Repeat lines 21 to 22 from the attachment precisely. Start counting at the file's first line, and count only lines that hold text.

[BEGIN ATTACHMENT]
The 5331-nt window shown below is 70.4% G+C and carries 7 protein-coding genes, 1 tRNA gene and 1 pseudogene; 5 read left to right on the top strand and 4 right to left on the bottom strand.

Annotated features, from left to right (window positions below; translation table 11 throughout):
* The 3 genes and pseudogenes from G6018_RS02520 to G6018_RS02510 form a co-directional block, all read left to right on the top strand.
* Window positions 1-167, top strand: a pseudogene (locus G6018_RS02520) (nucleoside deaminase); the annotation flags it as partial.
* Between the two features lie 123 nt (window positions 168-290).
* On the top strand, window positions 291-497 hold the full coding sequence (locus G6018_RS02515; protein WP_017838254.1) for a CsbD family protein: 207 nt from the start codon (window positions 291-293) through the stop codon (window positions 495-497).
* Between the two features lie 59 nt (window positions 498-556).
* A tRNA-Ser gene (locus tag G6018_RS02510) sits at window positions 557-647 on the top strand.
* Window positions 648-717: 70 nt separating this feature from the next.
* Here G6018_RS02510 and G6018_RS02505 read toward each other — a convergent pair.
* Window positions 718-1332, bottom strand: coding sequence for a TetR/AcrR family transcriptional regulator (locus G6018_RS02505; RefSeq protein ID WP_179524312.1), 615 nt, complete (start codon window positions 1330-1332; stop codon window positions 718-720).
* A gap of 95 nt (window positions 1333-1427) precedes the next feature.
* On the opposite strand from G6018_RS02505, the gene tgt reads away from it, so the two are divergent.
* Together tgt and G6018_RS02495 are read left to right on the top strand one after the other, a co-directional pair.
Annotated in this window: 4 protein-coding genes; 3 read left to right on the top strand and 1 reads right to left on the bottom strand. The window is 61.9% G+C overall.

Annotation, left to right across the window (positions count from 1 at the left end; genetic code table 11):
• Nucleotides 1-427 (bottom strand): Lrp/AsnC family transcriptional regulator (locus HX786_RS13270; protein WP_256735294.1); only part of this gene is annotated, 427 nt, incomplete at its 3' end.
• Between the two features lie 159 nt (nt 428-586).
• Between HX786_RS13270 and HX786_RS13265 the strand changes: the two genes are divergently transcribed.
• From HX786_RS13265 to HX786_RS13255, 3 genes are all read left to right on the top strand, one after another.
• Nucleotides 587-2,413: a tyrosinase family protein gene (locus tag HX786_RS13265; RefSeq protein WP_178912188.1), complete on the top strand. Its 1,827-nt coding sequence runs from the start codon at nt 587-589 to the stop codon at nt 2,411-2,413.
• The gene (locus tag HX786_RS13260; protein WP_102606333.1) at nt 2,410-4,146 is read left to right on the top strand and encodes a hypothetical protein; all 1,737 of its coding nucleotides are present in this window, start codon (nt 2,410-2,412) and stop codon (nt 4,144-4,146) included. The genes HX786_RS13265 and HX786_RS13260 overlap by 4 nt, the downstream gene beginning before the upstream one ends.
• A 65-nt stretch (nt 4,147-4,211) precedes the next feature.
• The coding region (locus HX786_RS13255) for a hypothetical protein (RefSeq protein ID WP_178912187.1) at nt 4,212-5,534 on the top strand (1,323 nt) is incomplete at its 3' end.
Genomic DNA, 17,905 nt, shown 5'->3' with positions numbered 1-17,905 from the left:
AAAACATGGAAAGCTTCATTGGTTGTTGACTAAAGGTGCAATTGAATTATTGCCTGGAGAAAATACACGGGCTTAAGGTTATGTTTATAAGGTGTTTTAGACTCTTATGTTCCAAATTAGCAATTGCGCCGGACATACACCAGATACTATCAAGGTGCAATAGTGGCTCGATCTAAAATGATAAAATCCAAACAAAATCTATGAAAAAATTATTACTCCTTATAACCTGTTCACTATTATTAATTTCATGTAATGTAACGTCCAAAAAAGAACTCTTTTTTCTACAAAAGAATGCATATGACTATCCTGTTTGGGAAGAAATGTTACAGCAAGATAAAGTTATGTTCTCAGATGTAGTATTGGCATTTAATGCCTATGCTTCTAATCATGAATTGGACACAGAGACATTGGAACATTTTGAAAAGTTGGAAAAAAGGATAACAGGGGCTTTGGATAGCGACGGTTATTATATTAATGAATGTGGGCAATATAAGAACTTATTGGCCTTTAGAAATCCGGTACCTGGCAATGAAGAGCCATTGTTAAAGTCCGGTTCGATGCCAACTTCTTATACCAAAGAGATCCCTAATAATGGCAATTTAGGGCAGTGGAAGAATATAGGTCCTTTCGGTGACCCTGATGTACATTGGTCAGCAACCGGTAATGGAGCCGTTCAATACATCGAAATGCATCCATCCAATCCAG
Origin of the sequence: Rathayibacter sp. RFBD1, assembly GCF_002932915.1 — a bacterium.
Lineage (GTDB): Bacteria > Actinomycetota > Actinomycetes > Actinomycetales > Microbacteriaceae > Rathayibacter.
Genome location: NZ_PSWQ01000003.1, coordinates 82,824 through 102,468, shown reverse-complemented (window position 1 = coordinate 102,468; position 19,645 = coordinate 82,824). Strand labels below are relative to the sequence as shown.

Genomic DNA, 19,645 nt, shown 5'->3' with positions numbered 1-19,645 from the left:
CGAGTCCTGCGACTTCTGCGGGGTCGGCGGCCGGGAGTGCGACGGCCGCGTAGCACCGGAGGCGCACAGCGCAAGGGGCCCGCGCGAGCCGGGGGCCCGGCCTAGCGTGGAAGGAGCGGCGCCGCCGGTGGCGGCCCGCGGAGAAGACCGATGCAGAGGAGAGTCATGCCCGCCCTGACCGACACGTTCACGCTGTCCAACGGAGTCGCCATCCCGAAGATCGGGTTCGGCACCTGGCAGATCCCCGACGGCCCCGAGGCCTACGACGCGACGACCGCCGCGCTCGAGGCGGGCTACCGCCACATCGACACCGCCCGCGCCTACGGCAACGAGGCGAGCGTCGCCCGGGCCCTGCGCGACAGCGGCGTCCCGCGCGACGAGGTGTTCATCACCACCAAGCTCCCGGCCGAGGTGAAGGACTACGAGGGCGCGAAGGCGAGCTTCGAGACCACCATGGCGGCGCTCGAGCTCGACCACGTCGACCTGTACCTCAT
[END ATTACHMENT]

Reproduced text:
• Nucleotides 587-2,413: a tyrosinase family protein gene (locus tag HX786_RS13265; RefSeq protein WP_178912188.1), complete on the top strand. Its 1,827-nt coding sequence runs from the start codon at nt 587-589 to the stop codon at nt 2,411-2,413.
• The gene (locus tag HX786_RS13260; protein WP_102606333.1) at nt 2,410-4,146 is read left to right on the top strand and encodes a hypothetical protein; all 1,737 of its coding nucleotides are present in this window, start codon (nt 2,410-2,412) and stop codon (nt 4,144-4,146) included. The genes HX786_RS13265 and HX786_RS13260 overlap by 4 nt, the downstream gene beginning before the upstream one ends.